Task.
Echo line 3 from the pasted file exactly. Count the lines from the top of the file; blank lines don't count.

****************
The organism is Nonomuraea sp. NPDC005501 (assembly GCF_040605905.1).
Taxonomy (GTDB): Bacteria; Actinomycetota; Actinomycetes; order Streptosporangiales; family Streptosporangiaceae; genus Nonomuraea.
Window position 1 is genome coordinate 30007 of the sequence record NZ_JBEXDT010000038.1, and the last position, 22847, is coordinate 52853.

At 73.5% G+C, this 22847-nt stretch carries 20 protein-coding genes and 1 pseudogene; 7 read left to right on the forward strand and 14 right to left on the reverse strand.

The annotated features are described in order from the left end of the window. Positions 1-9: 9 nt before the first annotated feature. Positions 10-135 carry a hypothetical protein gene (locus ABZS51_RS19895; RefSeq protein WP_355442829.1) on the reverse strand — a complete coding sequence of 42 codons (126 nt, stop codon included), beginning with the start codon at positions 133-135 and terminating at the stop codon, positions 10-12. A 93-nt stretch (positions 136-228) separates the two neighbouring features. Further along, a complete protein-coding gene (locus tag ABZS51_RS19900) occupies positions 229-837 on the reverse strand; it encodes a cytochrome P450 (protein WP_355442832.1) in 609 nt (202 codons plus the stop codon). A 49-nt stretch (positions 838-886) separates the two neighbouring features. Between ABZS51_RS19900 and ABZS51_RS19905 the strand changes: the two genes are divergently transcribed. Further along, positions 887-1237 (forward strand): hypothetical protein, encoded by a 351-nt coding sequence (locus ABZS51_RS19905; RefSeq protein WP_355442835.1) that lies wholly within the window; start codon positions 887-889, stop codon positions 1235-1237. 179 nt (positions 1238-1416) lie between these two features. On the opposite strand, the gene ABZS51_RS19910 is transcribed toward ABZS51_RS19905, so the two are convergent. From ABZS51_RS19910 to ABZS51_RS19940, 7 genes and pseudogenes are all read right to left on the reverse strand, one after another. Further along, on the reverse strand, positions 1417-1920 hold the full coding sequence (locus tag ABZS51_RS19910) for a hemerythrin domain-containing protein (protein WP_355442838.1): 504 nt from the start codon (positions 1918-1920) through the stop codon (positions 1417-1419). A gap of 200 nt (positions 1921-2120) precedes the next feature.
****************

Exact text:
Window position 1 is genome coordinate 30007 of the sequence record NZ_JBEXDT010000038.1, and the last position, 22847, is coordinate 52853.